Science & Technology

Around the Nation
3:56 pm
Wed March 26, 2014

Washington State's 'Slide Hill' Has A History Of Landslides

Originally published on Wed March 26, 2014 7:24 pm

Transcript

ROBERT SIEGEL, HOST:

It's now five days into the search for survivors of the massive landslide in Oso in Washington's Snohomish County. National Guard Troops are combing the area with emergency extraction teams. The unofficial death toll so far is now 24, and authorities are promising more clarity tomorrow on the list of missing people. Some 176 persons are unaccounted for but the real number is thought to be lower than that.

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All Tech Considered
3:56 pm
Wed March 26, 2014

Backlash To Facebook Buying Virtual Reality Firm Comes Swiftly

Attendees wear Oculus Rift HD virtual reality headsets at the Consumer Electronics Show in January.
Robyn Beck AFP/Getty Images

Originally published on Thu March 27, 2014 10:08 am

When Facebook purchases a company, you can often hear a collective groan go around the Internet — "There goes the neighborhood."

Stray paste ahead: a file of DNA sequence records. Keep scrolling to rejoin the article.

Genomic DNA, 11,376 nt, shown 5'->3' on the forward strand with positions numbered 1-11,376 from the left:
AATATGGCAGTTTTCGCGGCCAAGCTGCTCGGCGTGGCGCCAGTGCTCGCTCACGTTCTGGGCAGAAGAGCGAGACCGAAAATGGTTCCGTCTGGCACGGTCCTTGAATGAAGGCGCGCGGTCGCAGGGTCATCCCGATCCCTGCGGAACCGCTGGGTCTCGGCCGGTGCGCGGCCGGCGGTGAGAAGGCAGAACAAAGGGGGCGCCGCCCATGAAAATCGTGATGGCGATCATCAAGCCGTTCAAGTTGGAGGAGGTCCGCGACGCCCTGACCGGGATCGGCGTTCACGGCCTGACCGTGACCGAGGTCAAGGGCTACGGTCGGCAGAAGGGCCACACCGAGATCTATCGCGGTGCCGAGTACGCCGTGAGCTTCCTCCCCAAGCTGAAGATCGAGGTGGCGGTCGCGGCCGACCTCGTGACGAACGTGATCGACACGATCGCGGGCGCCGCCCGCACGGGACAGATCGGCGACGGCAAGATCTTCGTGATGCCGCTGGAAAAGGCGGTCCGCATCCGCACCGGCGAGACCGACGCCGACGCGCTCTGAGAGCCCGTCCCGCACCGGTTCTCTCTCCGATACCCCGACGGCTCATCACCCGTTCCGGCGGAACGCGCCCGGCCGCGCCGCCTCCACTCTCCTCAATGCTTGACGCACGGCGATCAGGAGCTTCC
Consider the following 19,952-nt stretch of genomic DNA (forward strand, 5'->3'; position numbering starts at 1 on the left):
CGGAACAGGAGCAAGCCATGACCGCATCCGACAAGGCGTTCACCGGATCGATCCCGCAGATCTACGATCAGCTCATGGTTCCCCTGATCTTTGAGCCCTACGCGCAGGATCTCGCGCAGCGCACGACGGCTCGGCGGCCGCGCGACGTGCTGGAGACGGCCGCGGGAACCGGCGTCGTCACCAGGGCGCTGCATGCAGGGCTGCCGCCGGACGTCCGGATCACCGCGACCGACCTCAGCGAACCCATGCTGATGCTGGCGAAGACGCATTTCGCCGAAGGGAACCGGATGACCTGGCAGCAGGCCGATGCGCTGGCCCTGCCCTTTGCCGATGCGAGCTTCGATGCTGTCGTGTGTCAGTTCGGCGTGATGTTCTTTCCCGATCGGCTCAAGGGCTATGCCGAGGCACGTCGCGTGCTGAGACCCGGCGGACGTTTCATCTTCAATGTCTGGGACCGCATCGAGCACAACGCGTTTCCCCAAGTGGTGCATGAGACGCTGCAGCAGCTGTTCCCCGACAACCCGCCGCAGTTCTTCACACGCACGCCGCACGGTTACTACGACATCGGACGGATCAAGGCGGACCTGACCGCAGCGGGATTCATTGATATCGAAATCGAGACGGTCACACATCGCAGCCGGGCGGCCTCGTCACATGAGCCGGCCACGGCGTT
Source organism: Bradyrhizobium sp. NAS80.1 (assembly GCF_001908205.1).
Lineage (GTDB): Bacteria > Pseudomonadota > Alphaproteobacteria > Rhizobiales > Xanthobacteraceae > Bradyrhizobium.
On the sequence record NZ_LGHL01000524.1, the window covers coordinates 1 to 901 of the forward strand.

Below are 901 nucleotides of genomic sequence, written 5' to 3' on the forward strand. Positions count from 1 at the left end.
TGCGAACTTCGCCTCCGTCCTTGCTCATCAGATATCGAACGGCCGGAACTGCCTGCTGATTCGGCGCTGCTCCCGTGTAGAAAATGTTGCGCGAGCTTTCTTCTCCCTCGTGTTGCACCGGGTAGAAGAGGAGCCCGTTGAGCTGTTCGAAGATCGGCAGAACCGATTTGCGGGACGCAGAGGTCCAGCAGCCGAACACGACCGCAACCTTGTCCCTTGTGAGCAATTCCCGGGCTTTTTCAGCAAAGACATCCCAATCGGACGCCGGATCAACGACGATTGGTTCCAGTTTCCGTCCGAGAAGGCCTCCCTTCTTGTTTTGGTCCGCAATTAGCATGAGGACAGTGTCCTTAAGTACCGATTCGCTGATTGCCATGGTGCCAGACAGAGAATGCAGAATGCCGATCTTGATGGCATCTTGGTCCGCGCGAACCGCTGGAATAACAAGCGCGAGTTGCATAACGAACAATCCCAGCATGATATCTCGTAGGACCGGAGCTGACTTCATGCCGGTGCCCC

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The Salt
3:41 pm
Wed March 26, 2014

Does Beaver Tush Flavor Your Strawberry Shortcake? We Go Myth Busting

So what's behind that strawberry flavoring?
Meg Vogel/NPR

Originally published on Wed March 26, 2014 6:15 pm

A few years ago, celebrity chef Jamie Oliver kicked up a foodie firestorm when he told the audience at the Late Show with David Letterman that vanilla ice cream contains flavoring from a beaver's ... um, derriere.

"Beaver anal gland — yes," Oliver shouted bluntly, as the crowd booed and hissed. "Oh, come on! You're telling me you don't like a little beaver? ... It's in cheap sorts of strawberry syrups and vanilla ice cream."

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The Two-Way
2:01 pm
Wed March 26, 2014

New Dwarf Planet Found At The Solar System's Outer Limits